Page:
A Review of Time to Think : the book that tells the full story of the Tavistock’s trans scandal

This NHS service was said to be using “poorly evidenced treatments on some of the most vulnerable people in society”. As shocking as this is, the bigger shock is the number of people who knew about this and did nothing.

Hannah Barnes’s well-researched book delves into how this situation arose. She speaks to over 60 clinicians: psychologists, psychotherapists, nurses, social workers. It is this forensic approach that makes her findings so devastating. Barnes is not coming at this from an ideological viewpoint. Some of her interviewees are happily transitioned. Others are not. They feel that the risks of the medical pathway they were put on were never explained to them or that they were too young to understand the full implications. One girl asked if when given testosterone she would be able to produce sperm.

Dr Anna Hutchinson, one of Barnes’s main interviewees, became increasingly alarmed that children as young as 10 were being referred for blockers, which were spoken of as reversible – though they nearly always lead to the use of cross-sex hormones for life.

In 2007, 50 kids a year had been referred to GIDS, but by 2020 there were around 5000. As a result, GIDS faced huge waiting lists, with junior shrinks having caseloads of 100, instead of 30 which would be the standard NHS practice. Many clinicians left.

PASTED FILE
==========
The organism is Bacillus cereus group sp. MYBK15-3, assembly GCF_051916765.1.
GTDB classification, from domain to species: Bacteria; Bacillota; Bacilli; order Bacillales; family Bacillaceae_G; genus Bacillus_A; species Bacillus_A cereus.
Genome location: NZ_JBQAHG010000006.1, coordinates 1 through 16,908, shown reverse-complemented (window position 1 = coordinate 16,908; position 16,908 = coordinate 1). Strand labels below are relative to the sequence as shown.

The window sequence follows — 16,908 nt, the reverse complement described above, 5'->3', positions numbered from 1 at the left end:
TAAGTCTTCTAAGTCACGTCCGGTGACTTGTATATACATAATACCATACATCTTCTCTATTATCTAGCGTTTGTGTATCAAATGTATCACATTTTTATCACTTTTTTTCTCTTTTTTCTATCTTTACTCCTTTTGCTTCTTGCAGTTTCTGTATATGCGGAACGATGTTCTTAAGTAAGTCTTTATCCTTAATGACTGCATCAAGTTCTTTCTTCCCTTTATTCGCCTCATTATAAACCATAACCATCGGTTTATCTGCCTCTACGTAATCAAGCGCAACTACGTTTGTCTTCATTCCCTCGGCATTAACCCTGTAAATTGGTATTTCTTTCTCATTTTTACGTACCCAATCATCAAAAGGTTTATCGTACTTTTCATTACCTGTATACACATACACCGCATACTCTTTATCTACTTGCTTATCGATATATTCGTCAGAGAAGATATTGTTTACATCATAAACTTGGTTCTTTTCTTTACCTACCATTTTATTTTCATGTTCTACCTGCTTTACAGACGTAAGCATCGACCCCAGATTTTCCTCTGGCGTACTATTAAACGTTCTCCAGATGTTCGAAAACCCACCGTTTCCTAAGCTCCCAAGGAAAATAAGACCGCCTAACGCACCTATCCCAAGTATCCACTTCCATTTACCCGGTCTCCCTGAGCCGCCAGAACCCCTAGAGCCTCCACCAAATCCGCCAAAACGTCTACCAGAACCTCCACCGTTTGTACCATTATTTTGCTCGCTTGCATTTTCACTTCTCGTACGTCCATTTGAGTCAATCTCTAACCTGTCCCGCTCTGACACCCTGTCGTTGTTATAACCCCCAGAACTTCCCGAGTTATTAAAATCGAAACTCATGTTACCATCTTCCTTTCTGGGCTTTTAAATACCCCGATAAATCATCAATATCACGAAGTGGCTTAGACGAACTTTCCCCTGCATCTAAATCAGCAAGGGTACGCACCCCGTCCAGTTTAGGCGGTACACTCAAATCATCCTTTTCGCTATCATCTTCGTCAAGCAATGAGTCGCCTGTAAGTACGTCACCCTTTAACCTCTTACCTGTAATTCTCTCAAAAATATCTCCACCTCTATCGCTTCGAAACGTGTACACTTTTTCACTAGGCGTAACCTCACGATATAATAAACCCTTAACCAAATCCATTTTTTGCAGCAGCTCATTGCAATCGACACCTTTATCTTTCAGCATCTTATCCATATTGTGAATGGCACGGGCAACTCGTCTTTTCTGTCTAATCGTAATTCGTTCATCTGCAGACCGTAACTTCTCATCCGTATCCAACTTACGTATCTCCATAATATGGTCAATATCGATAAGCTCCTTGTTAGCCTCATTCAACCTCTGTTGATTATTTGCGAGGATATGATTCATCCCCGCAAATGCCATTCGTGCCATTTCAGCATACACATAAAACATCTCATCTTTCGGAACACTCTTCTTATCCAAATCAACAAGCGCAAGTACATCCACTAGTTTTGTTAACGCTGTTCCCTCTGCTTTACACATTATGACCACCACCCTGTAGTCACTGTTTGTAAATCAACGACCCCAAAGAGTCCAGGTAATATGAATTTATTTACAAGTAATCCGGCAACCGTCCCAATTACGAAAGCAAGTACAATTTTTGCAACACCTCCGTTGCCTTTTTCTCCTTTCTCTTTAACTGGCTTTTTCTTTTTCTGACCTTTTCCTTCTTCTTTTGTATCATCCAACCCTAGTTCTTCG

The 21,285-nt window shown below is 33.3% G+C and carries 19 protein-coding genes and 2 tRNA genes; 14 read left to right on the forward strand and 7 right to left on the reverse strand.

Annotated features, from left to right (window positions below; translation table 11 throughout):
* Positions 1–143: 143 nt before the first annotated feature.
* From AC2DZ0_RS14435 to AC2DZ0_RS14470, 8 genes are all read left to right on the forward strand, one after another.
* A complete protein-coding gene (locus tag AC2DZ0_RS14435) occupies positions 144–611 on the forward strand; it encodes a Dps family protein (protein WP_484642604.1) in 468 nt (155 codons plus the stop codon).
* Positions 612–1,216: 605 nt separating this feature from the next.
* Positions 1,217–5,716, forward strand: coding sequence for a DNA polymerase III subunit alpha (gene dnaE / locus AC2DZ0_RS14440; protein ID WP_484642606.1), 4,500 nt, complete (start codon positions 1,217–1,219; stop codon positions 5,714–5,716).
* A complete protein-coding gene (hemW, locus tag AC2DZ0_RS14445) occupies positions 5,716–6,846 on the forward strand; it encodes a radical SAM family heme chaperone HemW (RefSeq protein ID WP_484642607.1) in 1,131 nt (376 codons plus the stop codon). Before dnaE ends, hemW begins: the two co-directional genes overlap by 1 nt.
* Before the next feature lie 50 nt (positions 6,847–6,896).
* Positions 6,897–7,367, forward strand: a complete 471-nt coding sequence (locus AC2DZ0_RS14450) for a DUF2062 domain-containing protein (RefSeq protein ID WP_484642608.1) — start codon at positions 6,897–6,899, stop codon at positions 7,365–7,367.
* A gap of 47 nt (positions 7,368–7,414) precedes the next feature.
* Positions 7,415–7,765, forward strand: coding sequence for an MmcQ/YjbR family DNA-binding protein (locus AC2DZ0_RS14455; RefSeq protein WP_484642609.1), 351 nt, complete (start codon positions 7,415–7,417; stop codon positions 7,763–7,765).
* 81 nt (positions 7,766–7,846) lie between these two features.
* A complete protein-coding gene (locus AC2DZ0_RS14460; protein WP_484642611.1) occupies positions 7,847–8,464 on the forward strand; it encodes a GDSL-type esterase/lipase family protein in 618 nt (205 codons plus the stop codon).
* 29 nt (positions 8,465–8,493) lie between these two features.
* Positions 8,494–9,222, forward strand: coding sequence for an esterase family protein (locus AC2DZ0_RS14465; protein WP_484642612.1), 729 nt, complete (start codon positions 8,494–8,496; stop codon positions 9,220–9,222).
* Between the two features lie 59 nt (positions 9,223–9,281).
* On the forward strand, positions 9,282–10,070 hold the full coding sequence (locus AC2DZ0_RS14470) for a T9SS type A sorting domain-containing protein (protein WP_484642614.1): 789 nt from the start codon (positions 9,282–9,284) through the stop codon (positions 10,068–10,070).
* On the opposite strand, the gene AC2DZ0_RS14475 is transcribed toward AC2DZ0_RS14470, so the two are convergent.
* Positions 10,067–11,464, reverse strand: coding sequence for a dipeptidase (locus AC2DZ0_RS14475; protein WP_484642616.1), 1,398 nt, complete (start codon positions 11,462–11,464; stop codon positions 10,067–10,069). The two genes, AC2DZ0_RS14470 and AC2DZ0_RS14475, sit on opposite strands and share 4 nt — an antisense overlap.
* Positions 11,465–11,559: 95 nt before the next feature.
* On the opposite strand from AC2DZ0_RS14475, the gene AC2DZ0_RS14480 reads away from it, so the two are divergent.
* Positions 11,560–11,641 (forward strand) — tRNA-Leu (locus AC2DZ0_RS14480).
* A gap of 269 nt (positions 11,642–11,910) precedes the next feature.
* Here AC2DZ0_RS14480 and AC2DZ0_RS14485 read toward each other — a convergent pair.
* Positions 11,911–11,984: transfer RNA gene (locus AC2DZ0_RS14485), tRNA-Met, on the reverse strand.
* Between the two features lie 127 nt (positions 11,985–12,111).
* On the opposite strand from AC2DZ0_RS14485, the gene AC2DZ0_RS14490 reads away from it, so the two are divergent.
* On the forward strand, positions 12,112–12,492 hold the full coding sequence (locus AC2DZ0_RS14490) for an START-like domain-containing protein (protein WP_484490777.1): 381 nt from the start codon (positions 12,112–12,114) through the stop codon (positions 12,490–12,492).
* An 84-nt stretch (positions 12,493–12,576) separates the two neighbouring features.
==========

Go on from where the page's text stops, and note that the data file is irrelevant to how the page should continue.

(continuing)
The silence began to break. Keira Bell – who was referred for blockers by GIDS at 16 and had a double mastectomy at 20, then regretted transitioning – took the Tavistock to court. The High Court’s judges were damning about the lack of long-term follow-up for patients and the lack of interest in detransitioners.

The court expressed its surprise repeatedly that GIDS could not say how many kids has been referred for blockers between 2011 and 2020 nor their ages. Data had not been collated on numbers of those with an autism diagnosis or those who progressed on to cross-sex hormones. The judges referred to “the experimental nature of this treatment and the profound impact it has”.

I want every institution and every politician who pontificates about gender to read this book and ask what happened to all those lost girls and boys – and why they were complicit.

Source: A Review of Time to Think : the book that tells the full story of the Tavistock’s trans scandal

One thought on “A Review of Time to Think : the book that tells the full story of the Tavistock’s trans scandal”

  1. It is simply disgusting that these practices have been gone on for years just because it is a male privilege to declare themselves ‘women’! As if that has anything to do with with the sexual body and the sexual identity of teenagers who have no idea about the life-long effects of their belief of themselves as being in ‘the wrong body;! There should be a juridical indictment of the GIDS organisation, which will not been put up for the infiltration if and play with children’s sexual beliefs, which are probably going to be better understood once they are adults!

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